Islamabad, June 12 : Finance Minister Miftah Ismail said on Saturday that Pakistan will seek a deferred payment plan for liquefied natural gas (LNG) bought under long-term deals with Qatar as the nation’s economy continues to stay in the doldrums while it awaits IMF funds amid falling foreign currency reserves.
“We’ve talked about a deferred payment plan … or at least I’ve requested this … and [Pakistan’s] petroleum minister is doing negotiations and is going to do the talks,” Dawn reported, quoting Ismail.
Moreover, there is a huge current account deficit with energy purchases dominating the record import bill, Dawn added, citing reports.
Miftah unveiled the 2022-23 budget on Friday aimed at fiscal consolidation as Pakistan tries to convince the International Monetary Fund (IMF) to restart much-needed financial support. But the lender has expressed concerns over the numbers, including its current account deficit.
Petroleum Minister Musadik Malik, who was in Doha this week for talks with Qatari Minister of State for Energy Affairs and Qatar Energy chief executive Saad al-Kaabi, confirmed talks but said the government was exploring different “innovative” pricing and supply strategies in broad-based talks.
“Deferred payment obviously would be enormously beneficial for Pakistan in the way of cash flows, but that is not the only discussion that we are having,” Malik said in an audio message, describing the discussions as “preliminary”, however, Qatar’s government did not immediately respond to the request.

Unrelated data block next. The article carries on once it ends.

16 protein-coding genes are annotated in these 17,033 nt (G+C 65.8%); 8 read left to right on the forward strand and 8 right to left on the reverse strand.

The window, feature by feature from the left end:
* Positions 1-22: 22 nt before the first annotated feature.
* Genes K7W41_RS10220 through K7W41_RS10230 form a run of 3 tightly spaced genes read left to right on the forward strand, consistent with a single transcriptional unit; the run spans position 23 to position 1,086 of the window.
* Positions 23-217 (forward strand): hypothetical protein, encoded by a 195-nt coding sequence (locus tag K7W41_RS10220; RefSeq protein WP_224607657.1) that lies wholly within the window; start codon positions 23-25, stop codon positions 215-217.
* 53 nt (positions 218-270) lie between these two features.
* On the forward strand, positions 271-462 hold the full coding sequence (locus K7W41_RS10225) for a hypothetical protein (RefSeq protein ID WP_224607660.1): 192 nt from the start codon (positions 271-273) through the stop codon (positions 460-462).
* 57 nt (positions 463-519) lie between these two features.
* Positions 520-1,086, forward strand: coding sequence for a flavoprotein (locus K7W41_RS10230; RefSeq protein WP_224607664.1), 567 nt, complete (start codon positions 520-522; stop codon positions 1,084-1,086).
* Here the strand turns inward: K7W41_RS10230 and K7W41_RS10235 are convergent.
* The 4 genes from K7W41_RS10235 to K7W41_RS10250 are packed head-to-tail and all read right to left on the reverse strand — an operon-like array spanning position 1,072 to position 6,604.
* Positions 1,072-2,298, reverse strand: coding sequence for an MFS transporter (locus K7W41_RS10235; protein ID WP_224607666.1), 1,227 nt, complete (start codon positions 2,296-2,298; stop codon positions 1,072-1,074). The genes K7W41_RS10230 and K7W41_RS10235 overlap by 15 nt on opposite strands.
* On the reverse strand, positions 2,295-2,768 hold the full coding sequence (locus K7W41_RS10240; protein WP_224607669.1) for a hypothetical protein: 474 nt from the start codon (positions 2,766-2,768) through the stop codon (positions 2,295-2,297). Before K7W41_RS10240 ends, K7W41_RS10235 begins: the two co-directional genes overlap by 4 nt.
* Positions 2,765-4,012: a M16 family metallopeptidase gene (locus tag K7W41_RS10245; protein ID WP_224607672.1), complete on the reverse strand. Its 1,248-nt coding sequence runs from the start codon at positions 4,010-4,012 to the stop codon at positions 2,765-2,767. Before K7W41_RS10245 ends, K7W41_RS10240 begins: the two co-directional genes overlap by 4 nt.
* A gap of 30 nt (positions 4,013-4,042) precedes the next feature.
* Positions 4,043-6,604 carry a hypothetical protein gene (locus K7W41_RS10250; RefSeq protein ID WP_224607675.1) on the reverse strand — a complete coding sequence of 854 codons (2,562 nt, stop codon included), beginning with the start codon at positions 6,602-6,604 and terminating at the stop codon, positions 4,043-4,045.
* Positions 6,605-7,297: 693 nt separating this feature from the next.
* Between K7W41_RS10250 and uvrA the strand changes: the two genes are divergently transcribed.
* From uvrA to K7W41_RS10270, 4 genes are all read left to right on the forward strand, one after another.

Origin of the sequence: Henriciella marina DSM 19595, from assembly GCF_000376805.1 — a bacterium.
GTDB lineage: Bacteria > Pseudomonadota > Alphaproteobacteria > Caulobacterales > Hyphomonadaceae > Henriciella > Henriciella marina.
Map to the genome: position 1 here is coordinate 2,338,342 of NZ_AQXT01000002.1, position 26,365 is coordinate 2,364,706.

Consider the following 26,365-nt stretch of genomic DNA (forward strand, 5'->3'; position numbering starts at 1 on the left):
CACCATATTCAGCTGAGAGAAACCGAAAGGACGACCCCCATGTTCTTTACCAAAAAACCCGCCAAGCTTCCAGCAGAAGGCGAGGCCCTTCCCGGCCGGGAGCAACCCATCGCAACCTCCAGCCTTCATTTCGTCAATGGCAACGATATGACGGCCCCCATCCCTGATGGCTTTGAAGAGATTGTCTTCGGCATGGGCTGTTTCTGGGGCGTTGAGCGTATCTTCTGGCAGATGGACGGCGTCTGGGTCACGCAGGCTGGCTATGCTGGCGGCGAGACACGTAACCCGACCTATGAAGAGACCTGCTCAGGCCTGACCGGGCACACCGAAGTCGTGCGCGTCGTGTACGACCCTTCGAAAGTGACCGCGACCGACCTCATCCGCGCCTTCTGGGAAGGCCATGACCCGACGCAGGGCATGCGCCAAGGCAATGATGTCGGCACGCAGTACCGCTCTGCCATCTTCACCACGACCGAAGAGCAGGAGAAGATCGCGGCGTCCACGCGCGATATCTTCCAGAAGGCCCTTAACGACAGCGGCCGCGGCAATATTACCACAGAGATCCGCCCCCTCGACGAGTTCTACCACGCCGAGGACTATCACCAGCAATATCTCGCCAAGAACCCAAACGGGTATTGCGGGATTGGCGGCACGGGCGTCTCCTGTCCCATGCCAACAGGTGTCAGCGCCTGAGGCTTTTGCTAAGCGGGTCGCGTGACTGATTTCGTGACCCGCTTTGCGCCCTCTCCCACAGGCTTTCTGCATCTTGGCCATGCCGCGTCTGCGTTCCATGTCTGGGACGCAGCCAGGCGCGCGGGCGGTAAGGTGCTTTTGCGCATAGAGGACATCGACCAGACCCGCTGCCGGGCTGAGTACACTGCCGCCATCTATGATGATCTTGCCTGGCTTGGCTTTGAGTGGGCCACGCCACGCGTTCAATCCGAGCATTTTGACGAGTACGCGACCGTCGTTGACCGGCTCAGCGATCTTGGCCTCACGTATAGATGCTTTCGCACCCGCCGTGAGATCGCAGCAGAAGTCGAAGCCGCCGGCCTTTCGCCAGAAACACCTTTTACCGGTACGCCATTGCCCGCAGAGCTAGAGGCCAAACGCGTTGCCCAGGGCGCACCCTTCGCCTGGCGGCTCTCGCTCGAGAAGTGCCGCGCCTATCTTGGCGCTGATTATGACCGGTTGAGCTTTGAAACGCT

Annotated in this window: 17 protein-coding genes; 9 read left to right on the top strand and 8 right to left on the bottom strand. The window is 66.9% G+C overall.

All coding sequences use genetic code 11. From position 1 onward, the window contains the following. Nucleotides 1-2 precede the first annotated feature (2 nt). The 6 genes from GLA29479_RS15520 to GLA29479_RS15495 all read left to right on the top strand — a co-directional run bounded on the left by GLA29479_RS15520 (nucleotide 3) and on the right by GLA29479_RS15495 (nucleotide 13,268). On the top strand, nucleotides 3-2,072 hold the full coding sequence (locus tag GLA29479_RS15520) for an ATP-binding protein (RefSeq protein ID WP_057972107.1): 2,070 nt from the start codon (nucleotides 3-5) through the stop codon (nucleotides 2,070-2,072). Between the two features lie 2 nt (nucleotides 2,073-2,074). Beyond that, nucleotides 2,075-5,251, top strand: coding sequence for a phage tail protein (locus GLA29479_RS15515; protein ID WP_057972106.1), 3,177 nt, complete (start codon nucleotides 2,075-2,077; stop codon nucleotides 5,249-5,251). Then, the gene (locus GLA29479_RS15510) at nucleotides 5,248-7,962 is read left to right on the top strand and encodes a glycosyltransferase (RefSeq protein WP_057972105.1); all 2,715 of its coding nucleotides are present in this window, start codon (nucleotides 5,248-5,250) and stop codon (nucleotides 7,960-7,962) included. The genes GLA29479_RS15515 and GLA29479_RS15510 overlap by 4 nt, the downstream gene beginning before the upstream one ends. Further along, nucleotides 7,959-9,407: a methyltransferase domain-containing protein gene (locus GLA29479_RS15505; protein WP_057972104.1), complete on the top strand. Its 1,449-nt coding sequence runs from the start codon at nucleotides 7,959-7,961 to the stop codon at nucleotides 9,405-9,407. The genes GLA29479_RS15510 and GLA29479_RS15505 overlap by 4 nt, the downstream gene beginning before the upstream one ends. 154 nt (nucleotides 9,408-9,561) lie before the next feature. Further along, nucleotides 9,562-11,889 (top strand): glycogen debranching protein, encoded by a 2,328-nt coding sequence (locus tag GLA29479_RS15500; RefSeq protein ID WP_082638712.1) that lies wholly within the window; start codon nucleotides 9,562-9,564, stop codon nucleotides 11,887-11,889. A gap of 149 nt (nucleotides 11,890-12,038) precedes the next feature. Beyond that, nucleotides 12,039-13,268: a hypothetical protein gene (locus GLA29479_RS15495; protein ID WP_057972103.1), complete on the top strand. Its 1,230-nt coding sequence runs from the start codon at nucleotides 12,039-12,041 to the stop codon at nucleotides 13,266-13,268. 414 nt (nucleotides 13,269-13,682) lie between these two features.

Pakistan already has two long-term supply deals with Qatar — the first signed in 2016 for five cargoes a month, and the second in 2021, under which Pakistan currently gets three monthly shipments but the nation is currently under a massive grip of widespread power outrages as procurement of the chilled fuel remains unreliable and expensive due to its increased reliance on LNG for electricity generation.
The fast depletion of the foreign exchange reserves was the result of Pakistan’s inflation of twin deficits, and a lack of foreign currency inflows.
Inflation in Pakistan entered the double-digit mark in July, the biggest surge in nearly six years.
In April, imports increased by 72 per cent, leaving no room for the government to improve its external balances while the foreign exchange reserves of the central bank have touched $10.3 billion, the lowest since June 2020.